CWCapital closed its first CME deal in late December, offering a rate below 5 percent on a 10-year deal for a low-leverage stabilized asset in a primary market. The rate was a perfect storm—the deal was extremely conservative, and it was rate-locked during a rally in the Treasuries in early December when rates were at their lowest of the quarter.

The move to securitization programs is perhaps the biggest change to the way the GSEs approach multifamily lending since being taken over by the federal government. The GSEs are under a regulatory mandate to shrink the size of their portfolios. Securitization programs, which sell groups of loans to investors, are a way to keep liquidity flowing without impacting the size of the agencies' books.

The shift is more dramatic for Freddie, since Fannie is an old hand at securitizing loans. Freddie has always behaved more akin to a life insurance company, holding about 86 percent of its loans in portfolio. Fannie, on the other hand, only holds about 53 percent of its multifamily business on its books. The CME program, however, is just the first step in the company's push toward reducing its portfolio.

Freddie Mac is planning to securitize the bulk of all conventional multifamily mortgages by the end of next year and is working on a securitized product road map that includes several niche product lines.

“We aspire to see upwards of half of our conventional mortgage volume go through a securitization path by the end of 2010,” says David Brickman, Freddie Mac's vice president of multifamily CMBS/capital markets. “And we are looking to follow CME with other mortgage products that lend themselves to securitization.”

The company is busy modifying existing mortgage products, including senior housing mortgages, to make them more friendly to the investment market, such as by adding defeasance provisions as opposed to yield maintenance.

“We're looking to see how we can expand to fit some of the more niche products into securitization,” Brickman says. “A seniors-only type of securitization, for instance, is something we are looking at.”

The first CME issuance (of about $1 billion) will hit the market by the beginning of June, and the company hopes to have a second issuance, for which it is now collecting loans, by the end of the year. The goal is to produce a quarterly issuance schedule by the beginning of 2010.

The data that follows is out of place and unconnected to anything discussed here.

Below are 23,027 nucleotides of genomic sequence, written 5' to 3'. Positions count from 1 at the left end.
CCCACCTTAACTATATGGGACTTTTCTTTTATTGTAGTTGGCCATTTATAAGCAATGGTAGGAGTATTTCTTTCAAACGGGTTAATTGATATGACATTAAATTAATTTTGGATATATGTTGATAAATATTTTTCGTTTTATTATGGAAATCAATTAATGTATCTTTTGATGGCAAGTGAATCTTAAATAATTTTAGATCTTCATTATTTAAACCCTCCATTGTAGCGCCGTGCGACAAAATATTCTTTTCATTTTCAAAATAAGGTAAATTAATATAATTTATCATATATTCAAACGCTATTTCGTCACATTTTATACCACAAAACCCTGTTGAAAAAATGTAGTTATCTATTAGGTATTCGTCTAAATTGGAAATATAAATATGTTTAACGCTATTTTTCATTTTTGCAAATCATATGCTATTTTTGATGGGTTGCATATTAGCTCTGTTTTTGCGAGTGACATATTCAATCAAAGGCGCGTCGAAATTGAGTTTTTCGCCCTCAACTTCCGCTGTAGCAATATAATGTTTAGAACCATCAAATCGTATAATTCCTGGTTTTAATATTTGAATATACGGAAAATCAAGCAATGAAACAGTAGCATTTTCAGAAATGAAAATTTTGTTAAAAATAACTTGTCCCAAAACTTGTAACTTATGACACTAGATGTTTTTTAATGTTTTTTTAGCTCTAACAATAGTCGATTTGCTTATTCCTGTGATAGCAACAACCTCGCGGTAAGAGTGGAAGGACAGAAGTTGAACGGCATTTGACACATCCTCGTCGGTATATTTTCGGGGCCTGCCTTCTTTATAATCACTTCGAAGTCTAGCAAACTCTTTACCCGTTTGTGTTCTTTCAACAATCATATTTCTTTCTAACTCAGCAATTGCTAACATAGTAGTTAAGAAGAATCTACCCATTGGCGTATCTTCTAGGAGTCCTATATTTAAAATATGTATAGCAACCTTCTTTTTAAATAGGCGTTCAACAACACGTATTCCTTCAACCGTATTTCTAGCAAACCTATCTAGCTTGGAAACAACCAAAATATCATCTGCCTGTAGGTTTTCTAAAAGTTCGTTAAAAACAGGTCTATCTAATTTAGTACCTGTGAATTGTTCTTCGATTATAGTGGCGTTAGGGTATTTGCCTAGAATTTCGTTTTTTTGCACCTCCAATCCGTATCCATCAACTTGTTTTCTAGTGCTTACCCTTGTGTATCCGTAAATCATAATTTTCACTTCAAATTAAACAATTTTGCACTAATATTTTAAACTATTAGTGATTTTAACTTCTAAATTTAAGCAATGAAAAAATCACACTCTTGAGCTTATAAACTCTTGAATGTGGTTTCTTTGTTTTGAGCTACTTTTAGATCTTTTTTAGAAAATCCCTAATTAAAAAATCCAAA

The Here and Now

While concerns loom regarding the long-term fates of the GSEs, borrowers, at least for now, don't seem to mind the uncertainty. “A thirsty man doesn't question the glass of water handed to him,” notes John Cannon, head of agency lending at Horsham, Penn.-based Capmark Finance, a top GSE lender which now processes about 90 percent of its overall multifamily business through the agencies, up from just 35 percent a couple of years ago.

Lenders report a greater degree of interaction between themselves and the GSEs since the conservatorship took hold. “It feels much more collaborative than it did before,” says Grandbridge's Melton. “We're more closely in touch with them and find ways to work in the current framework.”

Despite the conservatorship, business is proceeding relatively normally. The conservator doesn't get involved in the day-to-day business of the GSEs, Griffin of Freddie says. “They're really not looking over our shoulder,” he adds. “In fact, we received a letter from James Lockhart recently expressing concern that we not get too conservative.”

In a sense, the Treasury Department's support of the GSEs is acting as a federal stimulus. Government support is keeping the GSEs' cost of capital low and helping to prop up apartment values by providing a flow of liquidity that is the envy of the office and retail sectors. A world without the GSEs would undoubtedly see apartment values drop significantly. “The players who truly have a choice about being in the market have pulled back,” says Heidi McKibben, Fannie Mae's head of multifamily production. “That's why Treasury support is so critical, and why this part of the commercial real estate sector is as valuable as it is today—the loans are available.”